By Jacob Katel
By Laurie Charles
By Nate "Igor" Smith
By Abel Folgar
By Kat Bein
By Jacob Katel
"Oh is this the way they say the future's meant to feel/Or just 20,000 people standing in a field?/And I don't quite understand just what this feeling is/But that's okay 'cuz we're all sorted out for E's and wizz./And tell me when the spaceship lands 'cuz all this has just got to mean something." -- "Sorted for E's and Wizz," Pulp.
Inspired by a rave he attended in 1989, Jarvis Cocker, frontman for the Britpop band Pulp, wrote "Sorted" in tribute to the exhilarating, exhausting, drug-stoked, all-night parties that were all the rage in England during the late Eighties. A British invention, raves are concerts-cum-dance sprees held in empty fields or indoors. They usually last until sunrise. The program, on the surface at least, offers a mind-altering blend of mesmerizing electronic music (sometimes live but more often mixed by turntablists), dazzling light shows, and a sensation of serenity. Look beneath the surface, though, and you'll find a scene teeming with drugs, including mind-altering synthetic substances such as Ecstasy, crystal meth, and ketamine (better known as "Special K").
Raves made it to the United States in the early Nineties, settling first in California and New York City. Over the years the happenings spread throughout the country, and descended on Florida in the middle part of the decade. Orlando first seized the title as the state's rave capital, thanks to its central location. Parties were often held in warehouses or fields, but soon clubs got in on the action and raves quickly acquired a deservedly unsavory reputation. After police grew weary of handling overdoses and making arrests, Orlando officials established a Rave Review Task Force and passed laws decreeing that local clubs close shop at 3:00 a.m., resulting in the demise of the affairs. Tampa is considering passing its own anti-rave law, which will also force clubs to lock up by 3:00 a.m.
Enter Miami. Raves finally arrived near the end of the decade. The lag is not unusual in these parts, always light-years behind the rest of the country when it comes to trends. Savvy promoters of these successful events have apparently treaded carefully, reluctant to antagonize the powers-that-be.
Unlike the rave celebrated in song by Pulp, Circa '98 was not held outdoors and attendance was nowhere near the 20,000. More like 3000. At approximately 10:30 p.m. a cluster of off-duty police officers sat outside the venue on the trunk of a squad car, looking bored as they watched the parade of partiers attired in the typical rave uniform -- Adidas sneakers, T-shirts, and sweatpants with the trademark triple stripe running down the sides of both legs; pants so baggy they could be mistaken for maxi-length skirts; tiny tank tops; hooded pullovers; black-frame sunglasses with colored lenses. Slowly they filed through the front door, then waited to be searched. Backpacks -- the de rigueur rave accessory -- were forbidden, as were all liquid containers. They had forked over $25 in advance or $35 at the door. To control the crowd, re-entry to the building was barred before 3:00 a.m., and after that it cost five dollars. Unbeknownst to the cops, in the adjacent parking lot and on the sidewalk facing Bayshore Drive a few teens were hurriedly forging their parents' signatures on permission slips.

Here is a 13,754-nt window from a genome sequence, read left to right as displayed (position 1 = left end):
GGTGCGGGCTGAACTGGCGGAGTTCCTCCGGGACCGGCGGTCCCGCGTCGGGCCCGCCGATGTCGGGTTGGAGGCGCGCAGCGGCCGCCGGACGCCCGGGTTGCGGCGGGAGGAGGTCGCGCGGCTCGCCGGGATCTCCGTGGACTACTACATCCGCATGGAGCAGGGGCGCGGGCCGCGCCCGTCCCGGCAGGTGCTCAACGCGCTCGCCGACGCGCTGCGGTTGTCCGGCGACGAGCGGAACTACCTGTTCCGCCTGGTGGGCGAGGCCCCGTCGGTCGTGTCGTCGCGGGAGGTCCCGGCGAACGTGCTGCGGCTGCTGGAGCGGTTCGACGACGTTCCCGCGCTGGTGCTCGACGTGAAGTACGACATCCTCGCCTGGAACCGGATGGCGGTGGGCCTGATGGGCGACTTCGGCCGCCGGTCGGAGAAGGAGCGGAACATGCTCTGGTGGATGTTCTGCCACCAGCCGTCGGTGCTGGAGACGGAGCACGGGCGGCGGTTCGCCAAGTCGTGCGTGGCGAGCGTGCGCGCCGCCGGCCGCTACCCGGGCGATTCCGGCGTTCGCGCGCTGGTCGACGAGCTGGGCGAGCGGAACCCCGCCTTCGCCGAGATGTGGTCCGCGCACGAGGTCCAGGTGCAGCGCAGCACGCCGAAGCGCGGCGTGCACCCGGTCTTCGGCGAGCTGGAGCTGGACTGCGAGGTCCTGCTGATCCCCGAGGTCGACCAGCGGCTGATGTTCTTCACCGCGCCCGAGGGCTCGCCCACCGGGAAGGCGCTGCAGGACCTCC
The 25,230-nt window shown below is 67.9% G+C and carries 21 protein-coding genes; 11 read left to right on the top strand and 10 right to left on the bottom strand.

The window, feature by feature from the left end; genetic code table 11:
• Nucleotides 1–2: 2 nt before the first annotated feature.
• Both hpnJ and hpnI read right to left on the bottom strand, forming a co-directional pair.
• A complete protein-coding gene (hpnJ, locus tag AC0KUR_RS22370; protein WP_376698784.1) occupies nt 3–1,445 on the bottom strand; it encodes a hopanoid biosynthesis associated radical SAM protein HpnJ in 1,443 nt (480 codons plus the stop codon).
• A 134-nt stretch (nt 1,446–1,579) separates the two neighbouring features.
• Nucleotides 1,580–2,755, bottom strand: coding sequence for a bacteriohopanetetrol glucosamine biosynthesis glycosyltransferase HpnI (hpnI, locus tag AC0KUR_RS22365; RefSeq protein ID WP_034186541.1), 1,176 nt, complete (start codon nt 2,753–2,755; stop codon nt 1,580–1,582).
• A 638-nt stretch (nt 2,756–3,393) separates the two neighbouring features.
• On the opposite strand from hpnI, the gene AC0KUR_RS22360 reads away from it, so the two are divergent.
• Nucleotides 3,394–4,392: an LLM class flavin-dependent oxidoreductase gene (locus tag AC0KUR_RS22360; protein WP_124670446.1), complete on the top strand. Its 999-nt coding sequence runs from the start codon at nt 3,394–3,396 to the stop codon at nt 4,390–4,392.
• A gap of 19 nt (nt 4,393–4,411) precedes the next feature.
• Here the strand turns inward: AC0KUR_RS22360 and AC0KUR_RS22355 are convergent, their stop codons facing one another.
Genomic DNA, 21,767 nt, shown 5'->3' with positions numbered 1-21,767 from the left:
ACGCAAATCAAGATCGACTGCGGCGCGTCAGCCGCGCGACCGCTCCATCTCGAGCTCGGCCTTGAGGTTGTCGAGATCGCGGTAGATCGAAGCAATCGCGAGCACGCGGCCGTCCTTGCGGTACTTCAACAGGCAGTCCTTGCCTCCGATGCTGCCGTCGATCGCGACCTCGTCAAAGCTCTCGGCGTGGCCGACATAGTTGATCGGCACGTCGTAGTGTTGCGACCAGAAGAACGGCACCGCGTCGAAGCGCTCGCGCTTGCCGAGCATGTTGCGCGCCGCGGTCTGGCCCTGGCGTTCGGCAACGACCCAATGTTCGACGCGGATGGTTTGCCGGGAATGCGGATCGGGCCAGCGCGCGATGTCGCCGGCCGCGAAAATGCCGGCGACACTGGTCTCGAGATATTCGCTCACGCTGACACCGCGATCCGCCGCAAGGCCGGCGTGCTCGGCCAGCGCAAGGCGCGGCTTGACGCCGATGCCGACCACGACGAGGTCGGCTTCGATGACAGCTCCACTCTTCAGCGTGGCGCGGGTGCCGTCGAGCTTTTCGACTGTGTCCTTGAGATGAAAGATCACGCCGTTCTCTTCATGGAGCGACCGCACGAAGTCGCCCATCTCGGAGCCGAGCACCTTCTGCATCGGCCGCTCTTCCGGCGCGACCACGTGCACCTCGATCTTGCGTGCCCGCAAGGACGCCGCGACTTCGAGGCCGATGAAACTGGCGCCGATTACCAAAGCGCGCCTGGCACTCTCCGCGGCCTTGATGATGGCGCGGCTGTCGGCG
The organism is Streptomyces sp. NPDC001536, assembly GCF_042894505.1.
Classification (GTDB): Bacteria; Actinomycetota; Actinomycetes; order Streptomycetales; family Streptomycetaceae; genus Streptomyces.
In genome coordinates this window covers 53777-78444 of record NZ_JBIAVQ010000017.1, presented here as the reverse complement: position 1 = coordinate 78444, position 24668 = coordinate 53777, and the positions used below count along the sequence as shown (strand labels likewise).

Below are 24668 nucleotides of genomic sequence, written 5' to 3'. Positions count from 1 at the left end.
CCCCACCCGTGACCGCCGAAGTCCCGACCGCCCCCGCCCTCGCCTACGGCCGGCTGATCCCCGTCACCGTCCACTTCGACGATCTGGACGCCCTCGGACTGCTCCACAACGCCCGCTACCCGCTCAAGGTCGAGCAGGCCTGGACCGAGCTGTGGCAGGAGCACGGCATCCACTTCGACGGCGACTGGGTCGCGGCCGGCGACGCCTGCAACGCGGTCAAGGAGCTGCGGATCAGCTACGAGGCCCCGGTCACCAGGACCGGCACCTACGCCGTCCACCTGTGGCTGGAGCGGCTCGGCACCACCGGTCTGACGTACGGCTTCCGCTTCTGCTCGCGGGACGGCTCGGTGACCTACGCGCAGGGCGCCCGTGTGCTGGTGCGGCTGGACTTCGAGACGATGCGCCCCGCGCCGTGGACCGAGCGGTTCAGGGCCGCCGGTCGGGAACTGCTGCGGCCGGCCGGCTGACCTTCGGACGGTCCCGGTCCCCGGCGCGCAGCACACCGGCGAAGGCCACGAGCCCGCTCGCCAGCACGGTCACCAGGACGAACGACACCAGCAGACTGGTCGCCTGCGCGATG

What were they so eager to experience? Basically, a rather expensive sensory assault that was, like a good drug, supposed to lead them to a higher state of consciousness. Patrons (average age twenty) paid for the privilege of spending nearly twelve hours in two dark, cavernous rooms, lit only by several colored lights that swirled and melded into a colossal kaleidoscope. Relentless techno music blared from a gargantuan sound system. The air was clouded by smoke from fog machines and cigarettes, producing a dense haze comparable to the one blotting the sky outside. Only the smell of a brush fire was missing; the dominant scent was sweat.
The first place the kids hit could be called the chill room, a mellow enclave with a lower number of beats per minute. Hundreds of water bottles sat stacked in cases behind a makeshift concession stand consisting of a few tables pushed against the right wall. Three dollars bought a small bottle; five dollars a large. Ravers frown on alcohol, so water -- essential to keep dancers hydrated and to combat the cottonmouth that inevitably arrives with methamphetamine use -- was the only beverage for sale. At the very back of the hangar-size room, the sound system and two turntables were propped on a stage six feet high. Every hour one of ten DJs, including Storm, Subliminal, Johnny Dangerously, and Medicine Man, spun records. The sounds, although not as throttling as the ones thumping next door, roused a few to dance. Others, too high, too tired, or just too bored, plopped on the floor, gave each other massages, or surveyed the action from the sidelines. Break-dancing competitions broke out. (Yep, it's back.) Throngs of ravers stood in a circle and gawked as lithe young men, stimulated by the music and possibly by drugs, flung themselves on the ground, spun on their backs, stood on their heads, and swept the floor with martial arts-style moves.